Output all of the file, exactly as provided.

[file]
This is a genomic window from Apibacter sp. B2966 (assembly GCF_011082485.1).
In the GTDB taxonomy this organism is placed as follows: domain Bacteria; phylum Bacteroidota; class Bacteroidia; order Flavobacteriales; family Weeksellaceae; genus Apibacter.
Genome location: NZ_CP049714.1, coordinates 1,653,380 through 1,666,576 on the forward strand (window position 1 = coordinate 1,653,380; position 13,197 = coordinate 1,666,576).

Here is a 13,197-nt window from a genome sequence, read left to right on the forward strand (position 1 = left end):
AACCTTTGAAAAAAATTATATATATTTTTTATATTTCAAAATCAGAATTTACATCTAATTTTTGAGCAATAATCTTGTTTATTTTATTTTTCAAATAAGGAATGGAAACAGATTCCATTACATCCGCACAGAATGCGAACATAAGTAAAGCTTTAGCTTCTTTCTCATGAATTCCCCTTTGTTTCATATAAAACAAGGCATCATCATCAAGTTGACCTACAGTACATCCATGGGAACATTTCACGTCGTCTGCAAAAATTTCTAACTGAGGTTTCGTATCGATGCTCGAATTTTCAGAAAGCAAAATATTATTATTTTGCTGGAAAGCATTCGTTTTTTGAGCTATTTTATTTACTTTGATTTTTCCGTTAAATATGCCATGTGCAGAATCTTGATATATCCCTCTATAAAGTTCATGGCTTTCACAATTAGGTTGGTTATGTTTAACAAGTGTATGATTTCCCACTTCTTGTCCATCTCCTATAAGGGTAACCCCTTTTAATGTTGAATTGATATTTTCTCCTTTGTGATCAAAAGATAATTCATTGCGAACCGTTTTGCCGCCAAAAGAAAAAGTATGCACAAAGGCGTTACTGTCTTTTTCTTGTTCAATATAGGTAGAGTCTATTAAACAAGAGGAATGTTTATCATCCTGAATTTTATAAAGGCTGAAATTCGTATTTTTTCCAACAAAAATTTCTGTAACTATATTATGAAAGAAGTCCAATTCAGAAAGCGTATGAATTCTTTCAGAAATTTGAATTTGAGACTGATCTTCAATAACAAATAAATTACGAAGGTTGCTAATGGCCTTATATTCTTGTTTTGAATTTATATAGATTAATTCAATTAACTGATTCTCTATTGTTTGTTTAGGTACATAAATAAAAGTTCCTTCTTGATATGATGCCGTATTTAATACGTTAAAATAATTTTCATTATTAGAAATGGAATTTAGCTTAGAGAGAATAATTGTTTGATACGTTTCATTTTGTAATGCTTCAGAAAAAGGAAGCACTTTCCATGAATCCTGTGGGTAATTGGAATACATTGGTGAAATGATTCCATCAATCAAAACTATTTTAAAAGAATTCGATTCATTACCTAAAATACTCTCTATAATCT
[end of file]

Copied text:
This is a genomic window from Apibacter sp. B2966 (assembly GCF_011082485.1).
In the GTDB taxonomy this organism is placed as follows: domain Bacteria; phylum Bacteroidota; class Bacteroidia; order Flavobacteriales; family Weeksellaceae; genus Apibacter.
Genome location: NZ_CP049714.1, coordinates 1,653,380 through 1,666,576 on the forward strand (window position 1 = coordinate 1,653,380; position 13,197 = coordinate 1,666,576).

Here is a 13,197-nt window from a genome sequence, read left to right on the forward strand (position 1 = left end):
AACCTTTGAAAAAAATTATATATATTTTTTATATTTCAAAATCAGAATTTACATCTAATTTTTGAGCAATAATCTTGTTTATTTTATTTTTCAAATAAGGAATGGAAACAGATTCCATTACATCCGCACAGAATGCGAACATAAGTAAAGCTTTAGCTTCTTTCTCATGAATTCCCCTTTGTTTCATATAAAACAAGGCATCATCATCAAGTTGACCTACAGTACATCCATGGGAACATTTCACGTCGTCTGCAAAAATTTCTAACTGAGGTTTCGTATCGATGCTCGAATTTTCAGAAAGCAAAATATTATTATTTTGCTGGAAAGCATTCGTTTTTTGAGCTATTTTATTTACTTTGATTTTTCCGTTAAATATGCCATGTGCAGAATCTTGATATATCCCTCTATAAAGTTCATGGCTTTCACAATTAGGTTGGTTATGTTTAACAAGTGTATGATTTCCCACTTCTTGTCCATCTCCTATAAGGGTAACCCCTTTTAATGTTGAATTGATATTTTCTCCTTTGTGATCAAAAGATAATTCATTGCGAACCGTTTTGCCGCCAAAAGAAAAAGTATGCACAAAGGCGTTACTGTCTTTTTCTTGTTCAATATAGGTAGAGTCTATTAAACAAGAGGAATGTTTATCATCCTGAATTTTATAAAGGCTGAAATTCGTATTTTTTCCAACAAAAATTTCTGTAACTATATTATGAAAGAAGTCCAATTCAGAAAGCGTATGAATTCTTTCAGAAATTTGAATTTGAGACTGATCTTCAATAACAAATAAATTACGAAGGTTGCTAATGGCCTTATATTCTTGTTTTGAATTTATATAGATTAATTCAATTAACTGATTCTCTATTGTTTGTTTAGGTACATAAATAAAAGTTCCTTCTTGATATGATGCCGTATTTAATACGTTAAAATAATTTTCATTATTAGAAATGGAATTTAGCTTAGAGAGAATAATTGTTTGATACGTTTCATTTTGTAATGCTTCAGAAAAAGGAAGCACTTTCCATGAATCCTGTGGGTAATTGGAATACATTGGTGAAATGATTCCATCAATCAAAACTATTTTAAAAGAATTCGATTCATTACCTAAAATACTCTCTATAATCT